October 3, 2020 | 1:45 p.m. MDT
Three companies are collaborating to design and manufacture two new versions of single engine air tankers (SEAT).
A UK company, Arcus Fire, is coordinating the projects which are designed and built by two New Zealand companies, Flight Structures Ltd and Pacific Aerospace.
Flight testing is scheduled to begin soon of the smaller of the two aircraft, the F-25, which is capable of carrying up to 660 gallons. It is a modification of Pacific Aerospace’s Super-Pac XL utility aircraft. The companies are working on CAA/CASA/FAA Certification and expect the air tanker will be available in 2021. It will be powered by a Pratt & Whitney PT6A-140A engine.
Construction is in progress of a clean-sheet larger SEAT, the F-45, with a 1,188-gallon water or retardant tank. It will have a high wing and a Pratt & Whitney PT6A-67F engine. Initially it will be a Restricted Category aircraft, but eventually will be certified in the Standard Category with both cargo and passenger variants. The first flight is expected in 2023 with deliveries planned to start in 2024.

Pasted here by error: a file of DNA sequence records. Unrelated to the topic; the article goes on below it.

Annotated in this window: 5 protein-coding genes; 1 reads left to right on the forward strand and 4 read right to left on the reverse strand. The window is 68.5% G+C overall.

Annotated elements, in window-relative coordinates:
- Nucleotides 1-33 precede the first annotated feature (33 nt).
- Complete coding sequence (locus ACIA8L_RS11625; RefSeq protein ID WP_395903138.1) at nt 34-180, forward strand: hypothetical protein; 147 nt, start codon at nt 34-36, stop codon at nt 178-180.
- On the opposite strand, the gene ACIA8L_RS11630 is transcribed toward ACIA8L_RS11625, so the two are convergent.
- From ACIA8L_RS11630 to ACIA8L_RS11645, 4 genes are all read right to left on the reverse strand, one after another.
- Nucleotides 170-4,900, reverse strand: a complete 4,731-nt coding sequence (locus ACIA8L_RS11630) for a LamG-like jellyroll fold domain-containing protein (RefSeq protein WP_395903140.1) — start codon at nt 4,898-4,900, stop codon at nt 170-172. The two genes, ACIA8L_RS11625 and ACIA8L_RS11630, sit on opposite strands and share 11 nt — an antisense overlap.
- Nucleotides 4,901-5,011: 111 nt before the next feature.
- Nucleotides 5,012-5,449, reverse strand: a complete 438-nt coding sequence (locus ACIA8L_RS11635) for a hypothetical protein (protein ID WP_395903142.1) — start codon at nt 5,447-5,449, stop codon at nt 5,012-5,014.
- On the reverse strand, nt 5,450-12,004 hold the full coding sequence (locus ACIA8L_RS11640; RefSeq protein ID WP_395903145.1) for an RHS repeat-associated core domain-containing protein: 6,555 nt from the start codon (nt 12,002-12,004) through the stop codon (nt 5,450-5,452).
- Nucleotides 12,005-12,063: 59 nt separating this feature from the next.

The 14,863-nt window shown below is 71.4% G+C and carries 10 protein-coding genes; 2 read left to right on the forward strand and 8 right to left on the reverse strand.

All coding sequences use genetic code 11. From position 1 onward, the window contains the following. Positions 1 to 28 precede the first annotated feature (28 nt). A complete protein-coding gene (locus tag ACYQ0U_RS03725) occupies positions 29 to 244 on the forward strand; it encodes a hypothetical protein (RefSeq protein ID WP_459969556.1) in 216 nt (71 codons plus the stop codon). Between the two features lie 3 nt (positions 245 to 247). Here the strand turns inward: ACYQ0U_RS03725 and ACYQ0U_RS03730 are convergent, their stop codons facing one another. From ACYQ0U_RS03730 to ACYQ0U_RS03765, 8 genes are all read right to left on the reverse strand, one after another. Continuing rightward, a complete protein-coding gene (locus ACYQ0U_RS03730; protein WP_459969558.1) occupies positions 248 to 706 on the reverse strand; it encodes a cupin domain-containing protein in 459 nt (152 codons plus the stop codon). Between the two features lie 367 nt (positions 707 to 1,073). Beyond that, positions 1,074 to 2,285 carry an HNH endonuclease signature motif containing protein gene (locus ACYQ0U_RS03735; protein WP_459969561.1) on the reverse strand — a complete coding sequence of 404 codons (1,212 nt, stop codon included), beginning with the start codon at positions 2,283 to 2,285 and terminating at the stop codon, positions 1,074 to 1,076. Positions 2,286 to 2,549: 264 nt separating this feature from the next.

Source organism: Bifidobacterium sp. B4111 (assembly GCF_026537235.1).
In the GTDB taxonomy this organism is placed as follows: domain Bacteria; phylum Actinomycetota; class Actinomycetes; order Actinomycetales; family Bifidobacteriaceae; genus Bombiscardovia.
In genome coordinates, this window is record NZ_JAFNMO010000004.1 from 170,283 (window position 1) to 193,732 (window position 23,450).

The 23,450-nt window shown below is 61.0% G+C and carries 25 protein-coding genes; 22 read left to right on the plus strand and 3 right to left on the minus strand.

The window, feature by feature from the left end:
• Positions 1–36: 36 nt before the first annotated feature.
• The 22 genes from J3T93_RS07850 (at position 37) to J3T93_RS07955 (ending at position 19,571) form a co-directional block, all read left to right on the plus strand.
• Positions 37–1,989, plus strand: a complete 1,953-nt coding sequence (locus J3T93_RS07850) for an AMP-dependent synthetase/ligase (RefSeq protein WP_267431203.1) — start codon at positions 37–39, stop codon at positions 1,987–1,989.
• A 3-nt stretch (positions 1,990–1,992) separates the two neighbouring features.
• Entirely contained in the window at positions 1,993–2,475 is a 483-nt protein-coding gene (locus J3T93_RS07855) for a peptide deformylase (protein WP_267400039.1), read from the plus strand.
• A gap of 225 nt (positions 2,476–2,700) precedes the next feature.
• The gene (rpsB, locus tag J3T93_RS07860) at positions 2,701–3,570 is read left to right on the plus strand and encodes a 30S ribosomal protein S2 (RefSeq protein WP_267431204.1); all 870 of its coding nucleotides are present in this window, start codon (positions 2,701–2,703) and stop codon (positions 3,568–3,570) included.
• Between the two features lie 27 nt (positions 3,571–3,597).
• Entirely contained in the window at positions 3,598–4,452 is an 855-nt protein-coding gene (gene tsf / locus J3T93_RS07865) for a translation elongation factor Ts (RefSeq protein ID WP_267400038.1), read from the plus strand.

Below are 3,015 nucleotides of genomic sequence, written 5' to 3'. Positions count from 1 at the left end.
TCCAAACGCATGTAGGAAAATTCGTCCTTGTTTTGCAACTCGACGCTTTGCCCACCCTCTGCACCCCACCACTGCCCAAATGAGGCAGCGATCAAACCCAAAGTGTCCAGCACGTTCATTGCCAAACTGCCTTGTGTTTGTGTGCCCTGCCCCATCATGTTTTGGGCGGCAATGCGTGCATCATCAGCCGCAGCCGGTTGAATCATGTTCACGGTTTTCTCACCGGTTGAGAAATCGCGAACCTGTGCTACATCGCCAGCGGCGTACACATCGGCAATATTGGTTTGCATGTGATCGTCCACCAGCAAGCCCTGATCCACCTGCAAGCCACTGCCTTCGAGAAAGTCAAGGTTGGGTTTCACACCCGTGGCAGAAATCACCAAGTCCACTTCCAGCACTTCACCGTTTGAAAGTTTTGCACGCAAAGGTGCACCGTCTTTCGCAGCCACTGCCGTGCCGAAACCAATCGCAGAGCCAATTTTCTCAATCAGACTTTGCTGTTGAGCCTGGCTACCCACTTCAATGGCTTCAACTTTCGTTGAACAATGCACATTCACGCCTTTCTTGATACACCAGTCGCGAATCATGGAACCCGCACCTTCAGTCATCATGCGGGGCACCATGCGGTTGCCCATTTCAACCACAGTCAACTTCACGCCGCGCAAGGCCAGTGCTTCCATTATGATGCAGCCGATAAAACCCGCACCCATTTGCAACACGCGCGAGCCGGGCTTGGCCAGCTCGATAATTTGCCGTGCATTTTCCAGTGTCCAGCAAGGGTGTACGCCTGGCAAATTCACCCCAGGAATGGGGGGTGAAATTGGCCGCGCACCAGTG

The cargo version will have a large cargo door with a flat floor cabin that can take three LD3 shipping containers with a 5,500 lb maximum payload capability. The aircraft will have a cruise speed of up to 190 knots (218 mph) and a 1,000 nautical-mile maximum range. The 19-passenger cabin will have full stand-up headroom and double abreast single-aisle seating.
FlightGlobal reported the pricing will be $4.2 million for the F-45 and $2.2 million for the F-25.
Neither the F-25 or the F-45 are amphibious, but they can be outfitted with a scooping tube, or as Erickson describes it on their Air-Crane helicopter, a “scoop hydrofoil attachment”. A Blackhawk operated by HP Helicopters also has one of these devices.